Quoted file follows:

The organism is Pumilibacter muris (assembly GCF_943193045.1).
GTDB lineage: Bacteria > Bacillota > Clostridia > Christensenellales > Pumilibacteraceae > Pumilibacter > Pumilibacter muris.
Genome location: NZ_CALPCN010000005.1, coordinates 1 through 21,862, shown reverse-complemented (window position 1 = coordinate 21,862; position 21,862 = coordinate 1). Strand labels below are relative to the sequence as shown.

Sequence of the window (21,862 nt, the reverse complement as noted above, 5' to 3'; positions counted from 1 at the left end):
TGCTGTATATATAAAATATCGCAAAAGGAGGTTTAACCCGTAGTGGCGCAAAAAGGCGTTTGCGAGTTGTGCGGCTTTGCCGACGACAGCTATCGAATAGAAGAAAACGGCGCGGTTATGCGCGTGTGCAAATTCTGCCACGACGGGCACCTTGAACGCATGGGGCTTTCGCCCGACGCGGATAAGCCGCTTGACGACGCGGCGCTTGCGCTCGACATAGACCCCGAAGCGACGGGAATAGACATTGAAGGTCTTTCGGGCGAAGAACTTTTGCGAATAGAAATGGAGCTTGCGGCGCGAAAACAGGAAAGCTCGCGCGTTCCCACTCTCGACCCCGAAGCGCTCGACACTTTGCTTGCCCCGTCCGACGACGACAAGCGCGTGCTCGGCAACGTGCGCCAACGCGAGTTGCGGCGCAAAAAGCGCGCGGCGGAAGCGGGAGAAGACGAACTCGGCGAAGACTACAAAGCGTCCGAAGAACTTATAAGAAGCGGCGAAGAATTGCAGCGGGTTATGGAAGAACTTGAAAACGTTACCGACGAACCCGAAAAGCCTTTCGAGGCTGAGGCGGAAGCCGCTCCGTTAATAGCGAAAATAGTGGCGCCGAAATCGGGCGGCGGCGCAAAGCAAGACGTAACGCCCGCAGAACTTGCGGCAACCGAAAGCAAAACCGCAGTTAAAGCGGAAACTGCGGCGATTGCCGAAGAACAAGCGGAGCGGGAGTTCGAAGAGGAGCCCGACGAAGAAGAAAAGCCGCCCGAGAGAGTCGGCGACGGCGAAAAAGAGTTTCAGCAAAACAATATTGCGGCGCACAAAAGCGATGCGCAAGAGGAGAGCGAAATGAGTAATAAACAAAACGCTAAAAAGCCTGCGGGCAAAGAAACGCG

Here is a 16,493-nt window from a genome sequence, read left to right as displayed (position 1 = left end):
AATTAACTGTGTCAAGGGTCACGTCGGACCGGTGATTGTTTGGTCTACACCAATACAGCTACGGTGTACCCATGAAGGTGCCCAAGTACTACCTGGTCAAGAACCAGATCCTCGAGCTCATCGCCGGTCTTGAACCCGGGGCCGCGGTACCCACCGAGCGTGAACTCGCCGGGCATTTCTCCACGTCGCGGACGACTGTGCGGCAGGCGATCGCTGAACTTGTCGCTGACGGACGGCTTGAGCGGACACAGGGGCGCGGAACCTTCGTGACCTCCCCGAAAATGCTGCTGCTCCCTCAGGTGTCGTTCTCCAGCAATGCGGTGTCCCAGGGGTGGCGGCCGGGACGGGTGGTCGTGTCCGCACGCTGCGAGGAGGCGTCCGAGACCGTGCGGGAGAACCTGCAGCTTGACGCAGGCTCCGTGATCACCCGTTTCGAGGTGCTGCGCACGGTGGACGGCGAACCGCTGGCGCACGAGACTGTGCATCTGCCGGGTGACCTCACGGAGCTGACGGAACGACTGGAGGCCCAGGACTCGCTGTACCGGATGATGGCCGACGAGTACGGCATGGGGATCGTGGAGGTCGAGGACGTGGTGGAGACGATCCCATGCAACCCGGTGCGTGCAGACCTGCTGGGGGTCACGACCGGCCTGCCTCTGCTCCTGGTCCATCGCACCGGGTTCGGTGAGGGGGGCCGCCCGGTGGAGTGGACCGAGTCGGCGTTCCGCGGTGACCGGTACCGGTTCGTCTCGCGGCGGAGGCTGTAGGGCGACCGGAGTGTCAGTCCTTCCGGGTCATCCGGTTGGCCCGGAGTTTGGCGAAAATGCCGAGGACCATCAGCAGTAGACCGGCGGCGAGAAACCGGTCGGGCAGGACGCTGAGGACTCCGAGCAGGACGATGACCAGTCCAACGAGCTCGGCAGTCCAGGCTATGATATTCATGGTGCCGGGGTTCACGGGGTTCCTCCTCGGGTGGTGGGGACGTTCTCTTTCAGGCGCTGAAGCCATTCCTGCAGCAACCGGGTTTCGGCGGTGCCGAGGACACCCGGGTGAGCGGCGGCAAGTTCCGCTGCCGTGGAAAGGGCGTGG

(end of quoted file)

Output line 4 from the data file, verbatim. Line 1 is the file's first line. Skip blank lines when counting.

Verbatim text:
Sequence of the window (21,862 nt, the reverse complement as noted above, 5' to 3'; positions counted from 1 at the left end):